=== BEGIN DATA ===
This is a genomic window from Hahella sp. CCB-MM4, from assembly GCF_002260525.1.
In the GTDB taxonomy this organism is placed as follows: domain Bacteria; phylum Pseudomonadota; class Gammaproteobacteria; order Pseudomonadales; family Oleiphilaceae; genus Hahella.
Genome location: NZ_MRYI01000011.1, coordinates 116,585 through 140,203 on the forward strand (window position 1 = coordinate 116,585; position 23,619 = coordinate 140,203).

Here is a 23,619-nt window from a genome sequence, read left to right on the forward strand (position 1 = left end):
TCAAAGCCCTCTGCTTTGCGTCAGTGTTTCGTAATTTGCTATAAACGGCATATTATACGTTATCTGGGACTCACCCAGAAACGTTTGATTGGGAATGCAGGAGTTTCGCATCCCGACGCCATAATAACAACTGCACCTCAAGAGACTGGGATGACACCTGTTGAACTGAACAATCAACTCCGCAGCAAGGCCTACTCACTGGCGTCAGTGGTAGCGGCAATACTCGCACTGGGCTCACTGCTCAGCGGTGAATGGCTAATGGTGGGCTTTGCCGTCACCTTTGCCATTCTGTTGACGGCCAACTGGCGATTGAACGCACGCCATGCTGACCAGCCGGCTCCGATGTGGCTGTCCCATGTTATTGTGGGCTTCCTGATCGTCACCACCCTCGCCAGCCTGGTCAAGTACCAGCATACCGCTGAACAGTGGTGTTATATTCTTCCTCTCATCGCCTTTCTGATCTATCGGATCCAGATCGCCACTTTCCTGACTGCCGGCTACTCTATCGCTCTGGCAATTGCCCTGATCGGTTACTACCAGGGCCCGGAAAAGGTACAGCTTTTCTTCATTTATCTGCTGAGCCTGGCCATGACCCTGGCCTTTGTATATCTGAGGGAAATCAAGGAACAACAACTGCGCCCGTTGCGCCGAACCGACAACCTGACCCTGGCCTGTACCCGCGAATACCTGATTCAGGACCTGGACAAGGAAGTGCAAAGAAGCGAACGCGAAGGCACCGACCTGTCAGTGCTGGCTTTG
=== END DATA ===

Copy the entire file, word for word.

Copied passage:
This is a genomic window from Hahella sp. CCB-MM4, from assembly GCF_002260525.1.
In the GTDB taxonomy this organism is placed as follows: domain Bacteria; phylum Pseudomonadota; class Gammaproteobacteria; order Pseudomonadales; family Oleiphilaceae; genus Hahella.
Genome location: NZ_MRYI01000011.1, coordinates 116,585 through 140,203 on the forward strand (window position 1 = coordinate 116,585; position 23,619 = coordinate 140,203).

Here is a 23,619-nt window from a genome sequence, read left to right on the forward strand (position 1 = left end):
TCAAAGCCCTCTGCTTTGCGTCAGTGTTTCGTAATTTGCTATAAACGGCATATTATACGTTATCTGGGACTCACCCAGAAACGTTTGATTGGGAATGCAGGAGTTTCGCATCCCGACGCCATAATAACAACTGCACCTCAAGAGACTGGGATGACACCTGTTGAACTGAACAATCAACTCCGCAGCAAGGCCTACTCACTGGCGTCAGTGGTAGCGGCAATACTCGCACTGGGCTCACTGCTCAGCGGTGAATGGCTAATGGTGGGCTTTGCCGTCACCTTTGCCATTCTGTTGACGGCCAACTGGCGATTGAACGCACGCCATGCTGACCAGCCGGCTCCGATGTGGCTGTCCCATGTTATTGTGGGCTTCCTGATCGTCACCACCCTCGCCAGCCTGGTCAAGTACCAGCATACCGCTGAACAGTGGTGTTATATTCTTCCTCTCATCGCCTTTCTGATCTATCGGATCCAGATCGCCACTTTCCTGACTGCCGGCTACTCTATCGCTCTGGCAATTGCCCTGATCGGTTACTACCAGGGCCCGGAAAAGGTACAGCTTTTCTTCATTTATCTGCTGAGCCTGGCCATGACCCTGGCCTTTGTATATCTGAGGGAAATCAAGGAACAACAACTGCGCCCGTTGCGCCGAACCGACAACCTGACCCTGGCCTGTACCCGCGAATACCTGATTCAGGACCTGGACAAGGAAGTGCAAAGAAGCGAACGCGAAGGCACCGACCTGTCAGTGCTGGCTTTG